When the earl was alone, he sat to himself and read Catherine's tear-stained letter. The words were sadly poignant and heart-wrenching and a pang of emotion touched his heart as she explained the circumstances of the death of Angus to her only son. The untrenchable Angus McDonald, arising from his struggles with unwavering determination to conquer the circumstances of his birthright, fighting for American independence, building a personal empire in Ashley Loche and finally closing the pages of his life in one last fight against the British. The earl pressed his fingers into the old hip wound dug by the unskilled sword of the foiles of Angus McDonald. Tradition had not counted when blood was drawn for it was not the finely crafted gentleman's sword, rather the wide soldier's blade which cut him. And then there was Catherine who wanted to chase after her husband but who turned back when he begged her to stay and tend his wound. the only influence which he had over her was the blood splashed over his white ruffled sleeves and satin vest and the fact that he lay helpless and bleeding in a swamp. His defeat was monumental, the cocky certainty of killing Angus McDonald was gone forever. His desperation persuaded Catherine to stay behind and bind his wound and when she did so, his passion to have her dissipated in the ordeal and embarrassing sojourn at Port Royal where he had to lie about his identity and endure the reputation of having a mistress in his room. The shameful experience taught him to regret ever having pursued the woman.
But then there was Catherine, nursing him well, looking after his needs in the face of prying eyes and gossiping tongues and having no prospects of her own. That made her sacrifice a true labor of love.
But finally she wrote the dreaded letter to Angus that she was expecting his child. It was not easy for her. She was afraid that her husband would not come after her. But the invincible Angus McDonald chunked his pride and came for his wife.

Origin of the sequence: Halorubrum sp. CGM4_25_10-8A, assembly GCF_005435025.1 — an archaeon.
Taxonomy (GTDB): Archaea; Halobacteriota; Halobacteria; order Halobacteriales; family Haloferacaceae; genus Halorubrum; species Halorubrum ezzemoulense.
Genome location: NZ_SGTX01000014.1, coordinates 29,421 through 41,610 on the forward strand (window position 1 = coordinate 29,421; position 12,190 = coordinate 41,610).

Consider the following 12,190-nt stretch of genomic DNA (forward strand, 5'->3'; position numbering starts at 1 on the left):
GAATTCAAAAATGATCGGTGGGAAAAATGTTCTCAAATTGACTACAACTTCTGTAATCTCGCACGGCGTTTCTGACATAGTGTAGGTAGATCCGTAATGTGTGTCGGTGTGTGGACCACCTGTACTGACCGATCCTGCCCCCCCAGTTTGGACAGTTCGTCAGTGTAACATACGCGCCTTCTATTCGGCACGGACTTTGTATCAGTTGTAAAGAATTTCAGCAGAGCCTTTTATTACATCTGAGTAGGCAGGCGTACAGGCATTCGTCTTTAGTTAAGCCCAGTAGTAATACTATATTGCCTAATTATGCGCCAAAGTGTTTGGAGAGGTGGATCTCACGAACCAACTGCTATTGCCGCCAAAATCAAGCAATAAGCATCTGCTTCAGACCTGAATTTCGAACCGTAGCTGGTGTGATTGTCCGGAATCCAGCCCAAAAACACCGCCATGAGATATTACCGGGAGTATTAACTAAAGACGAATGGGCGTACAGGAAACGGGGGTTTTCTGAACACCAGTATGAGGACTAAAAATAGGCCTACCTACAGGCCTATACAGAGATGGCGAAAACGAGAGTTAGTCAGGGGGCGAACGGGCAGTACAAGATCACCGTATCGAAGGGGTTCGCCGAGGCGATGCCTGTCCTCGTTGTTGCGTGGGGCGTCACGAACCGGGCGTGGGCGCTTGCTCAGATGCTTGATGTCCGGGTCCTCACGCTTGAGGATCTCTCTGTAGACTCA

"The paddies are washed away," she wrote, "and your grandfather labors with his own hands to save the roots, but he is old and cannot accomplish what needs to be done. I pray that as soon as the seas are freed of our enemies that you should come home and take your place as master of Ashley Loche.."
As he read, fresh ideas flashed inside of his head. Ashley Loche could be his redemption!
"Mr. Potts! Bring Roderick McDonald into my rooms!"
"But tis late, my lord. He sleeps."
"Wake him! Bring him at once!"
"Roderick, my boy, thank you for allowing me to read your mother's letter. I understand that you are sorely needed at home, but do not worry, my head is cranking up ideas to save us both."
"Sir?" Roderick rubbed his eyes. He had been aroused from a deep sleep.
"Can you not see it? We share parallel universes, you and I. You, with your Ashley Loche and I, with my Abergenny. Eventually this estate with its titles will matricate back to the crown. Although she is strong-willed, Lady Matilda's health is declining. I dare not hope that she will recover. Eventually we must endure the sickle of the grim reaper. Ashley Loche is in a state of deterioration. The plantations require intensive labor, strict supervision, and a sort of ingenuity which your father possessed and which cannot be replicated by others. When you are in a position to return to America, it will require a great deal of ingenuity and money to restore the plantation to its former glory. Do you agree?"
"Yes, my mother wrote it."
" I am satisfied that you possess the McDonald stuffings to accomplish it."
"What is the plan, my lord?"
"But you lack the necessary funds to begin again. That is where I merge into your universe. I, with amply funds but without a home. I will provide the funds necessary to restore the plantation."
"Oh no sir, " Roderick protested.
"It is not in the spirit of generosity that I gender this proposal. In exchange, I would expect to share in the ownership of Ashley Loche and also to reside there."
"I should write my mother."
"From the tone of your mother's letter she worries over a failing plantation and the knowledge that your aging grandfather cannot save it either. But you can, you hath not the tenacity of your father."
"But I am nought like my father either!" Roderick said with great emotion as tears came into his eyes.
The earl smiled. "Yes you are."
"How do you know these things?"
"You must believe that I am well informed on such things."